And speaking of knowing better, NBC-7 should know than a collision that results from the intentional act of two drivers each refusing to yield to the other may be many things. But it is no more an accident than if they had used guns rather than motor vehicles to settle their dispute.

………

Despite a state law requiring bike helmets for anyone under 18, only 11% of LA children injured while riding a bike were wearing theirs. Children over 12, minority children and children from low income families are least likely to wear one.

………

Mark your calendar for Saturday, November 9th at 4 pm when The Long Bike Back screens at the El Portal Theater in North Hollywood as part of the All Sports Film Festival.

The new film traces the recovery and cross country ride of a cyclist seriously injured in a bicycling collision.

Pearson Constantino was preparing to fulfill his lifelong dream of bicycling across the United States when he was hit from behind by an SUV.  Despite his helmet, Pearson suffered serious injuries including a shattered femur, a crushed vertebra, and head trauma.

The Long Bike Back follows his recovery and his exciting bike ride across America with his brother Pete advocating for safer roads and reminding people of the joy of riding a bicycle.

Pearson and Pete’s cross-country journey covers the length of historic US Route 20.  Along the way, Pearson encounters many unexpected challenges including record high temperatures, flooding, food poisoning, inhospitable drivers, poor road conditions, crashes, detours, flat tires, and new injuries which inspire him to recommit to what matters most.

………

A writer for the Times suggests licensing bike riders, but acknowledges it might not make a bit of difference. You’re invited to ride Central Avenue this Sunday. The 7th Street bike lanes are being extended from Figueroa to Main St, hopefully taming what has long been one of the most dangerous streets I regularly ride. Rick Risemberg joins about a hundred other riders to plead for bike lanes on Lankershim Blvd, and calls out “Uncle Tom” LaBonge for betraying the bicyclists he claims to support. The Eagle Rock community celebrates the new Colorado Blvd, though the comments suggest not every community member does. An Atwater Village advocate complains about last minute attempts to add bike lanes and sidewalks to the proposed Hyperion-Glendale bridge makeover, failing to note they were included in the 2010 bike plan; Streetsblog’s Damien Newton counts 45 speakers against the proposed plans for a highway speed makeover at tonight’s meeting, and only 3 in favor. The Biking Grey Hole of Beverly Hills asks a somewhat biased question about bike lanes on Santa Monica Blvd. Santa Monica will host a bike expo next to the pier next May. You can now call them Santa Monica’s award-winning Ocean Park green bike lanes. SoCalCycling offers results from Sunday’s Krosstoberfest along with photos from Saturday’s Spooky Cross; CLR Effect offers more great photos. South Pas prioritizes sidewalks over bike lanes. Best wishes to Seth at Cycling in the South Bay, who hits the pavement hard in a gnarly 10-bike crash caught on video; he credits his helmet with preserving his brain matter. Corona del Mar hosted a Halloween costume ride over the weekend. The embattled Bike Nation bike share system lives on in Fullerton. There’s still time to attend the California Bike Summit in Oakland next month.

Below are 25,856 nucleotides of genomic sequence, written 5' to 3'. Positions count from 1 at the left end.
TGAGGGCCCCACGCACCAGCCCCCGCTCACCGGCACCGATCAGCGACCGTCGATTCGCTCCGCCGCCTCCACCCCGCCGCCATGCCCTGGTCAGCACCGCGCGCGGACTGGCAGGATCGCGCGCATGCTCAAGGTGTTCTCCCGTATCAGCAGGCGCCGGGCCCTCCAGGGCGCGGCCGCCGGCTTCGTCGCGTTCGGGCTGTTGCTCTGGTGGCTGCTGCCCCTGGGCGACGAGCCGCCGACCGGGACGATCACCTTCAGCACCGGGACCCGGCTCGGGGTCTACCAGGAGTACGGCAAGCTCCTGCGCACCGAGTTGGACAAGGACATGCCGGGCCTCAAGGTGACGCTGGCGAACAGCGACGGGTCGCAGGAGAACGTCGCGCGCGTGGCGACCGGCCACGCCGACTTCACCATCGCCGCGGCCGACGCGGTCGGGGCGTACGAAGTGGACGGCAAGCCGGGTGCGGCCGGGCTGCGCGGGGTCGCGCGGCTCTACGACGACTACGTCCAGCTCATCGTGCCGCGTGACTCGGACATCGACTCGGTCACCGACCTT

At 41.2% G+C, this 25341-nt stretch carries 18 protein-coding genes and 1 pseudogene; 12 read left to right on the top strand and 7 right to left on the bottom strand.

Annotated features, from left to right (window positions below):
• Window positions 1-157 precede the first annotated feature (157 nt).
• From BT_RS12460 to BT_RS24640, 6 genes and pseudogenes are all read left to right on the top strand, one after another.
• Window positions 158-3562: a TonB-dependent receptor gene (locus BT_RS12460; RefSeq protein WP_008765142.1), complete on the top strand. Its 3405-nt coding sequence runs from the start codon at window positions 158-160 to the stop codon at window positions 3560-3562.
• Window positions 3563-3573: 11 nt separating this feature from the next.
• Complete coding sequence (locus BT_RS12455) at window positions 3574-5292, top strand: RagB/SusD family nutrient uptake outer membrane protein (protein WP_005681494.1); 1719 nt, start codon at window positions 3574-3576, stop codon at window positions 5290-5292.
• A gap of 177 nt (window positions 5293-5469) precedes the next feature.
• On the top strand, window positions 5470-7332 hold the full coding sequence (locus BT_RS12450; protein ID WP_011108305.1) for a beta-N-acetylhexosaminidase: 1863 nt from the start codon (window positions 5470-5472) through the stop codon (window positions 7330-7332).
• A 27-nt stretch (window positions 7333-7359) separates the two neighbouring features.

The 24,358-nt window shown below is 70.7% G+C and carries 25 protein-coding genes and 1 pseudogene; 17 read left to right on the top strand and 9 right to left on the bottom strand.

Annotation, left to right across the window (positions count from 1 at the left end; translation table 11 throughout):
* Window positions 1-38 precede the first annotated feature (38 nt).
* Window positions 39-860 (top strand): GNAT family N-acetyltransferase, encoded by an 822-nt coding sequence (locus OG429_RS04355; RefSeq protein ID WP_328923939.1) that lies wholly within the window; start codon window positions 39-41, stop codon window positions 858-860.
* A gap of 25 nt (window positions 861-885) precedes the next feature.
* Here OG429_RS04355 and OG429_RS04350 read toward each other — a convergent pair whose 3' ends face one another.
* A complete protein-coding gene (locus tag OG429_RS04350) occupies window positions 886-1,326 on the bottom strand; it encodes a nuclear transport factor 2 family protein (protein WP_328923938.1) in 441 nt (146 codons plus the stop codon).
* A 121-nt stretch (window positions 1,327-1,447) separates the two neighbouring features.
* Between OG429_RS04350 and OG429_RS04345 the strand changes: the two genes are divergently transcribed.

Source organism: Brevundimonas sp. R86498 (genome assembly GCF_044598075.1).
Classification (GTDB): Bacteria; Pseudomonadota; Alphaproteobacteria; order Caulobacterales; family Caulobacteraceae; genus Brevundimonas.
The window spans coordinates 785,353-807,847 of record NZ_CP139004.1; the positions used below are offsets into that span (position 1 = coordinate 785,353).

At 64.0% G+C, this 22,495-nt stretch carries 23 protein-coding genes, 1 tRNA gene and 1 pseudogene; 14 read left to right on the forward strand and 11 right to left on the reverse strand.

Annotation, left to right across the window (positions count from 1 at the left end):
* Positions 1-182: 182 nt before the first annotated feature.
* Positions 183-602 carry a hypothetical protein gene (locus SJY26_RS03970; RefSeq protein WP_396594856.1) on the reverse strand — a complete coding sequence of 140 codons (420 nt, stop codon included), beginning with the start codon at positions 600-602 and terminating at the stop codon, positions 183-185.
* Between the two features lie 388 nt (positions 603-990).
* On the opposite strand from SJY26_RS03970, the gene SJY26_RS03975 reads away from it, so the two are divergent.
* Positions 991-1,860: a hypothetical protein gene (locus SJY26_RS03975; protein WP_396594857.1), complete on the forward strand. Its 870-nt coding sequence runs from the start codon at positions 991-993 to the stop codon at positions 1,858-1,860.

How to avoid bike-on-bike crashes; maybe the group Seth was riding with should have read this first. Well yeah, if you built a bike path next to it, maybe the Keystone XL pipeline wouldn’t be such a total ecological disaster after all. The late, great Lou Reed was one of us. A Portland man steals his stolen bike back, and helps bust a theft ring. No more excuses — bike-friendly Portland built their entire bikeway network for the price of a single mile of urban freeway; just imagine what all that money wasted on the much-maligned 405 makeover would buy. In yet another Portland story, a clown has his tall bike stolen, while people report someone approaching strangers trying to sell one for 20 bucks. Just heartbreaking: A 92-year old Chicago-area man was killed when his adult tricycle was hit by a speeding car. Security is increased after an Illinois bike rider threatens blue-eyed private school children. If you’re bicycling in Ohio, make sure you’re not riding recreationally if you want any protection under the law. Maybe it’s time to stop being polite when a law-breaking driver threatens your safety. Just heartbreaking 2: An 89-year old Florida man is killed in a left cross while riding his adult tricycle in a crosswalk. Bike lanes may reduce the frequency of collisions, but not their severity.

The effectiveness of pro cycling’s Truth and Reconciliation Commission depends on how far back they go; I doubt the golden, dope-free age of cycling we all fondly want to remember ever existed. British parents write about the loss of their bike-riding daughter. Maybe #space4cycling should be #space4people. How to stay cycle chic all winter; wouldn’t those shorts be cold, though? A Brit bike rider verbally — and physically — abuses a 12-year old girl after a minor collision; seriously, that’s taking general obnoxious jerkishness way too far. A writer for the Guardian says the lack of a women’s Tour de France keeps cycling in the dark ages. Video shows an Amsterdam cyclist nearly crushed by a tree felled by yesterday’s hurricane force winds. Just a slight disconnect here, as a New Deli writer complains about how dangerous it is for bike riders to commute to work in the city — like his driver, for instance. Katy Perry rides Down Under, sans skid lid; now that I think about it, I don’t recall if she was wearing one when I saw her riding with her ex on the South Bay bike path awhile back. Japanese bureaucracy is effectively banning biking to work.